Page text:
Indifference Allowed Torture to Persist in Chicago
In 1982, Chicago's Dailey administration was indifferent to reports that "police killer Andrew Wilson's face looked normal going into an interrogation room, but resembled ground beef hours later." A few years later, the Chicago Police Department was indifferent when a police watchdog "raised serious questions about the electro-shocking of suspects."
In 1990, another watchdog "catalogued 50 cases of alleged police torture." The police department suppressed the report and retaliated against the watchdog. The report created a brief sensation when it became public in 1992 and a few strong voices in the alternative media and civil rights community tried to sustain an interest in reform, but public and media indifference soon prevailed.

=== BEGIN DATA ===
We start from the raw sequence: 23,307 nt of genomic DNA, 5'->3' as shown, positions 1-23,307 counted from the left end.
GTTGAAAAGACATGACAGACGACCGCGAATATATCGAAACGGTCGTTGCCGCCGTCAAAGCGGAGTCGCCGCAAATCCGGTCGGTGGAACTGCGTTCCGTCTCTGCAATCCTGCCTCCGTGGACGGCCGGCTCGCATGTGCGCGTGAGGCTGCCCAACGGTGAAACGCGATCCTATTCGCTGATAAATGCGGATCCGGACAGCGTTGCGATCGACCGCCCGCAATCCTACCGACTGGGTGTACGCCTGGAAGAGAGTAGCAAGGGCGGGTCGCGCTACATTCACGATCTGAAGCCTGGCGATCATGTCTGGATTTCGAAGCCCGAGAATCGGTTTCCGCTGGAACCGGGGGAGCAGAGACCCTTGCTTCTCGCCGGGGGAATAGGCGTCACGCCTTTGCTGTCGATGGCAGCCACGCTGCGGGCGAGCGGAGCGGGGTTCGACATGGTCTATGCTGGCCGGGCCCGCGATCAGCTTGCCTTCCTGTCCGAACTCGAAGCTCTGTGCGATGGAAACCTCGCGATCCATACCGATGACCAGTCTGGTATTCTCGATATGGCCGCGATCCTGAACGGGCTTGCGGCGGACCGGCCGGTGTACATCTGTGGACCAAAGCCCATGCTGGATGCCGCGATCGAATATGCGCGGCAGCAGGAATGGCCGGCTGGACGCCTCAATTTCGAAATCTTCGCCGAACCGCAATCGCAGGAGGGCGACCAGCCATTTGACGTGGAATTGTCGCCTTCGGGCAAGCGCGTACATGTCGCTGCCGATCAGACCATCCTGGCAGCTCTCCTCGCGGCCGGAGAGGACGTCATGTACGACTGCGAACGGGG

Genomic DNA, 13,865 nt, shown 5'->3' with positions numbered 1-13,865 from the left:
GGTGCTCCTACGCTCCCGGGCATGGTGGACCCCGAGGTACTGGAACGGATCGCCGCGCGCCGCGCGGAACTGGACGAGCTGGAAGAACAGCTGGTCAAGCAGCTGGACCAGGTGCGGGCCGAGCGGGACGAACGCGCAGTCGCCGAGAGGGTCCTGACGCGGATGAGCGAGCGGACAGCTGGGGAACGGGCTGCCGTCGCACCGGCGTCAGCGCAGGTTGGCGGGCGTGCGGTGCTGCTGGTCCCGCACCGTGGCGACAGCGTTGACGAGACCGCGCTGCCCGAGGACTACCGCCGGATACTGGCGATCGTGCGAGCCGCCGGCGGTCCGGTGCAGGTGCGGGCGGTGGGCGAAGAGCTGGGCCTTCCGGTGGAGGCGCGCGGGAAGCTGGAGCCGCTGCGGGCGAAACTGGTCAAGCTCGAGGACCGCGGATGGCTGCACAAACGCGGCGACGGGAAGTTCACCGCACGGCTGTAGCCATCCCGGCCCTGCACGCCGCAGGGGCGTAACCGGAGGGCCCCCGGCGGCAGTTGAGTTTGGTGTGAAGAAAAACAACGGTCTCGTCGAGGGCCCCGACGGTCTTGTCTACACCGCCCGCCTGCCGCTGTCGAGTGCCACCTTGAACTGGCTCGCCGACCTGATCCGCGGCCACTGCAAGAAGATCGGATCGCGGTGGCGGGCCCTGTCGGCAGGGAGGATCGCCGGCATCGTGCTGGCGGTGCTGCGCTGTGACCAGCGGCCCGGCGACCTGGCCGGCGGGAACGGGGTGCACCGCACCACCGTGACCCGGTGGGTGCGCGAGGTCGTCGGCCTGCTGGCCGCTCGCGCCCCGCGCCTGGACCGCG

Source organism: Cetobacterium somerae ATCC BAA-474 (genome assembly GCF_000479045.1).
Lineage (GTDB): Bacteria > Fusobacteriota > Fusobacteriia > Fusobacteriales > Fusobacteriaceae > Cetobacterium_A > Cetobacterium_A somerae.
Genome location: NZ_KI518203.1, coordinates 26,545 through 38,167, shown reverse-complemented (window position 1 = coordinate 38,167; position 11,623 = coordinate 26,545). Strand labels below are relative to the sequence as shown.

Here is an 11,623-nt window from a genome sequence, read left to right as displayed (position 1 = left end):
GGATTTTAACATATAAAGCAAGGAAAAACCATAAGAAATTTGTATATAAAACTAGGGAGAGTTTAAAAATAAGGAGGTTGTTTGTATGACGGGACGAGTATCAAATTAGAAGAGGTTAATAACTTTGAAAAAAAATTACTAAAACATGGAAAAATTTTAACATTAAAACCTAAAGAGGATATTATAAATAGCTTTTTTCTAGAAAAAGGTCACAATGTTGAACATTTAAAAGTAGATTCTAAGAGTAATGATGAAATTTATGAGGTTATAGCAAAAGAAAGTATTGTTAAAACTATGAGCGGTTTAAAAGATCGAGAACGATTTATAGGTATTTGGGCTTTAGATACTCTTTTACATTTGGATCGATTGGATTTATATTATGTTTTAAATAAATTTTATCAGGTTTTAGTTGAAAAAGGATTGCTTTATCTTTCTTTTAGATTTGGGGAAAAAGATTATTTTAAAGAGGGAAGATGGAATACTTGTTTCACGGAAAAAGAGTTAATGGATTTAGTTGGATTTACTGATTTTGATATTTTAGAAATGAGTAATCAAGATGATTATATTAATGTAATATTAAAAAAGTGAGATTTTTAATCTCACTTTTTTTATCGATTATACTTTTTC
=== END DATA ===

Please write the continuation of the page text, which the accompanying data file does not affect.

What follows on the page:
Janet Reno was indifferent. So was the Reagan administration. In an atmosphere of indifference, Jon Burge and the detectives under his command found unchecked power to torture suspects, primarily black, on the south side of Chicago. [more ...]
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